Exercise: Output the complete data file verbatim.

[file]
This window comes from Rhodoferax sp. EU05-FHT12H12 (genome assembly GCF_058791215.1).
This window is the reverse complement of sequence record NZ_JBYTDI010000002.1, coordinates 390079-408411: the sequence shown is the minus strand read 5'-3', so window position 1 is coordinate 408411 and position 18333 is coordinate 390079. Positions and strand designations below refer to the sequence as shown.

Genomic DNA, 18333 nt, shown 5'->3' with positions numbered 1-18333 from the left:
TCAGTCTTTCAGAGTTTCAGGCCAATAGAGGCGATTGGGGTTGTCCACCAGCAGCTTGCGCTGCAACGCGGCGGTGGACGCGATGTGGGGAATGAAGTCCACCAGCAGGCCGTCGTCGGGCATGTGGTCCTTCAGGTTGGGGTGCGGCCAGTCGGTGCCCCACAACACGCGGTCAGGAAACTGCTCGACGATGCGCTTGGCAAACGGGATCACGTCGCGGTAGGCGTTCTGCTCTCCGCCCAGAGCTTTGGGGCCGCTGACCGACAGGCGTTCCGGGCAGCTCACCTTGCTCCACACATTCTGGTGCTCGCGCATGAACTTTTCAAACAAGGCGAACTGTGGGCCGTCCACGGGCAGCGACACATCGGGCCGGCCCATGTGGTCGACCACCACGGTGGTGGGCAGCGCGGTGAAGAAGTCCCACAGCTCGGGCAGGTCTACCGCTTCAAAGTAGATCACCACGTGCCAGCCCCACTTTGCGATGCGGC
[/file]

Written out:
This window comes from Rhodoferax sp. EU05-FHT12H12 (genome assembly GCF_058791215.1).
This window is the reverse complement of sequence record NZ_JBYTDI010000002.1, coordinates 390079-408411: the sequence shown is the minus strand read 5'-3', so window position 1 is coordinate 408411 and position 18333 is coordinate 390079. Positions and strand designations below refer to the sequence as shown.

Genomic DNA, 18333 nt, shown 5'->3' with positions numbered 1-18333 from the left:
TCAGTCTTTCAGAGTTTCAGGCCAATAGAGGCGATTGGGGTTGTCCACCAGCAGCTTGCGCTGCAACGCGGCGGTGGACGCGATGTGGGGAATGAAGTCCACCAGCAGGCCGTCGTCGGGCATGTGGTCCTTCAGGTTGGGGTGCGGCCAGTCGGTGCCCCACAACACGCGGTCAGGAAACTGCTCGACGATGCGCTTGGCAAACGGGATCACGTCGCGGTAGGCGTTCTGCTCTCCGCCCAGAGCTTTGGGGCCGCTGACCGACAGGCGTTCCGGGCAGCTCACCTTGCTCCACACATTCTGGTGCTCGCGCATGAACTTTTCAAACAAGGCGAACTGTGGGCCGTCCACGGGCAGCGACACATCGGGCCGGCCCATGTGGTCGACCACCACGGTGGTGGGCAGCGCGGTGAAGAAGTCCCACAGCTCGGGCAGGTCTACCGCTTCAAAGTAGATCACCACGTGCCAGCCCCACTTTGCGATGCGGC